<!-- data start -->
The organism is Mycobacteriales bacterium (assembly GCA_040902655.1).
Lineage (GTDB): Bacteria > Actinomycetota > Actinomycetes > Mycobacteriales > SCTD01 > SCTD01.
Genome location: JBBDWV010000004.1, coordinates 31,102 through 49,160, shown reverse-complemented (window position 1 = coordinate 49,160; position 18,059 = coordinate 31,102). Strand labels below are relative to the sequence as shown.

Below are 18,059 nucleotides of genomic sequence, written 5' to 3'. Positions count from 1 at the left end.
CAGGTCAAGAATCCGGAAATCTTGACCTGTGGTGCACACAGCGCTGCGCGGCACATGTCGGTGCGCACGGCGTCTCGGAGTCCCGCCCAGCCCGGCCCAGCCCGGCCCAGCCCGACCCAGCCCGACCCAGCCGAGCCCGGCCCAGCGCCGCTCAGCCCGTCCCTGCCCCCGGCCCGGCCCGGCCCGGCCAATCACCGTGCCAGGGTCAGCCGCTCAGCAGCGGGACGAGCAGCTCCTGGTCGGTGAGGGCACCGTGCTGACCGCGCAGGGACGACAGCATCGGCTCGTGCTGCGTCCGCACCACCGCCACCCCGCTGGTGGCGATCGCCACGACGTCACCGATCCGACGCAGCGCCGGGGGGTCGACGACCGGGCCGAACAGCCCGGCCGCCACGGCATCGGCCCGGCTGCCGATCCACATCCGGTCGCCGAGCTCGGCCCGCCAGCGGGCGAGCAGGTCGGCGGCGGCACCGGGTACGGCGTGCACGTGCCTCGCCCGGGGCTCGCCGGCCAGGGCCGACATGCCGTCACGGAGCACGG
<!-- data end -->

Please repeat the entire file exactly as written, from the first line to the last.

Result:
The organism is Mycobacteriales bacterium (assembly GCA_040902655.1).
Lineage (GTDB): Bacteria > Actinomycetota > Actinomycetes > Mycobacteriales > SCTD01 > SCTD01.
Genome location: JBBDWV010000004.1, coordinates 31,102 through 49,160, shown reverse-complemented (window position 1 = coordinate 49,160; position 18,059 = coordinate 31,102). Strand labels below are relative to the sequence as shown.

Below are 18,059 nucleotides of genomic sequence, written 5' to 3'. Positions count from 1 at the left end.
CAGGTCAAGAATCCGGAAATCTTGACCTGTGGTGCACACAGCGCTGCGCGGCACATGTCGGTGCGCACGGCGTCTCGGAGTCCCGCCCAGCCCGGCCCAGCCCGGCCCAGCCCGACCCAGCCCGACCCAGCCGAGCCCGGCCCAGCGCCGCTCAGCCCGTCCCTGCCCCCGGCCCGGCCCGGCCCGGCCAATCACCGTGCCAGGGTCAGCCGCTCAGCAGCGGGACGAGCAGCTCCTGGTCGGTGAGGGCACCGTGCTGACCGCGCAGGGACGACAGCATCGGCTCGTGCTGCGTCCGCACCACCGCCACCCCGCTGGTGGCGATCGCCACGACGTCACCGATCCGACGCAGCGCCGGGGGGTCGACGACCGGGCCGAACAGCCCGGCCGCCACGGCATCGGCCCGGCTGCCGATCCACATCCGGTCGCCGAGCTCGGCCCGCCAGCGGGCGAGCAGGTCGGCGGCGGCACCGGGTACGGCGTGCACGTGCCTCGCCCGGGGCTCGCCGGCCAGGGCCGACATGCCGTCACGGAGCACGG